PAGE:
Infertile Men & Greater Risk of Health Problems
Infertility affects approximately 15% of partners, with male infertility contributing to half the cases. Surprisingly, men with fertility problems are at significantly higher risks for health issues that are unrelated to fertility than fertile men.
A recent study compared 13,027 infertile men and 28,860 fertile men and found interesting health outcomes. Infertile men had a 30% higher risk of diabetes, 48% higher risk of heart disease, 48% higher risk of alcohol abuse and 67% higher risk of dug abuse. These chronic diseases developed in the years following an infertility diagnosis. Researchers also compared the infertile men with 79,099 men who have had a vasectomy but were presumed to be fertile. Similarly, they found higher rates of health conditions in the infertile men.
Overall, the study participants were young, healthy men in their 30’s. The study adjusted results for age, obesity, smoking, and healthcare utilization. However, race and lifestyle were not evaluated.
Infertile Men And High Risk for Unrelated Health Problems
Though the study didn’t establish any correlation, there are some theories about why infertile men experience increased risk for unrelated health problems. Lower levels of testosterone may contribute to heart disease and harmful environmental exposure that led to fertility issues could have also led to health issues.
“Exposures that occur in utero can have lasting effects on the rest of your life,” The study’s lead author, Michael Eisenberg, MD, assistant professor of urology and director of male reproductive medicine and surgery at Stanford, said. “So maybe some of these same exposures that set men up later in life for things like heart disease could also set them up for things like lower sperm count.”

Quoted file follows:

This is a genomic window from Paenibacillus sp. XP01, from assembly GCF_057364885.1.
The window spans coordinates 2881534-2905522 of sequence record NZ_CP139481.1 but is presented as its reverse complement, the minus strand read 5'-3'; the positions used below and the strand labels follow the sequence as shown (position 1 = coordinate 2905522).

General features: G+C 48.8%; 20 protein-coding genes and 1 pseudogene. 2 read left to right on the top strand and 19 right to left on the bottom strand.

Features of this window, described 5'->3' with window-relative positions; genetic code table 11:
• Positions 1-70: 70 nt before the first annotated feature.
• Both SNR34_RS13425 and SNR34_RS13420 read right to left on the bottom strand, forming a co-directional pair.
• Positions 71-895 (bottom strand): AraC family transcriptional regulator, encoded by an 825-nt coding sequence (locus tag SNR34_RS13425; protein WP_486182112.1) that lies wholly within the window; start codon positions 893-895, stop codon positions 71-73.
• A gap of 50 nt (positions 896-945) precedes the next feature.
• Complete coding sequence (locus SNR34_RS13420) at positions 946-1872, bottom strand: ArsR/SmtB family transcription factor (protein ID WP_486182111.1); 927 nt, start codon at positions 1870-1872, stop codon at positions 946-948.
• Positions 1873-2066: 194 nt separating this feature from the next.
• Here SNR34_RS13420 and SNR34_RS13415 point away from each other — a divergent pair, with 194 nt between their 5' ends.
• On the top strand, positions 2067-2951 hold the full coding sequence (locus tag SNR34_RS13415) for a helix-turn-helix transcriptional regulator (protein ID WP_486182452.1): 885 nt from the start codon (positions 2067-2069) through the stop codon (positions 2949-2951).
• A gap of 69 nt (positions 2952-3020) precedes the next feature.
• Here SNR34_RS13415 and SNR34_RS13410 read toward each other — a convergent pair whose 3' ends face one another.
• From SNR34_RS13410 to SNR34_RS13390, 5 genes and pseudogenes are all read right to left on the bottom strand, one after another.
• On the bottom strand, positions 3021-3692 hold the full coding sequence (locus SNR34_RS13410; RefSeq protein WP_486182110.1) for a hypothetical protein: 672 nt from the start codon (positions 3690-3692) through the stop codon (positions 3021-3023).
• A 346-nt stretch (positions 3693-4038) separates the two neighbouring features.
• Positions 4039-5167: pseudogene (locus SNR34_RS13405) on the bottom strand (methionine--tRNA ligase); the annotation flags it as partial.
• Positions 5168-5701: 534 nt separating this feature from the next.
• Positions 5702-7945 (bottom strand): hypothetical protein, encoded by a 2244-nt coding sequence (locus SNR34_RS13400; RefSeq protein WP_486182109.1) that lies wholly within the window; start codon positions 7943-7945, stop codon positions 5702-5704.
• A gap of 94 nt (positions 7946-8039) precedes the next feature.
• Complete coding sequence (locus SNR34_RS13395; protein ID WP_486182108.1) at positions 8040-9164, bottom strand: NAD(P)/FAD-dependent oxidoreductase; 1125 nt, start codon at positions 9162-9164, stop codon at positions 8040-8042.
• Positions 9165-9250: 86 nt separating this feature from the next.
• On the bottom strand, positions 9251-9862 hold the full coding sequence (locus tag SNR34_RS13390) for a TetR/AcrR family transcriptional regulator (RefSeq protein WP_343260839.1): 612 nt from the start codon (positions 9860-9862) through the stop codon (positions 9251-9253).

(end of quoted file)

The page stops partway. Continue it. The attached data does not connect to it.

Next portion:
In addition, research needs to be done on treatments for diabetes, heart disease, and alcohol and drug abuse and fertility. It’s possible that treatments for these chronic diseases are causing fertility problems or that poor semen production causes other health problems.
A separate study found the connection between fertility and cancer risk – men with low sperm counts are ten times more likely to be diagnosed with testicular cancer than fertile men. Another study yet found poor semen quality decreases life expectancy.
Despite the unknown causes of infertility and health risks, Eisenberg noted that he hopes the study will encourage infertile men to seek health care. Infertility can often be a warning sign for other health problems. Even if men aren’t actively trying to have kids, it may be useful for them to have semen production evaluated, in order to gauge general health.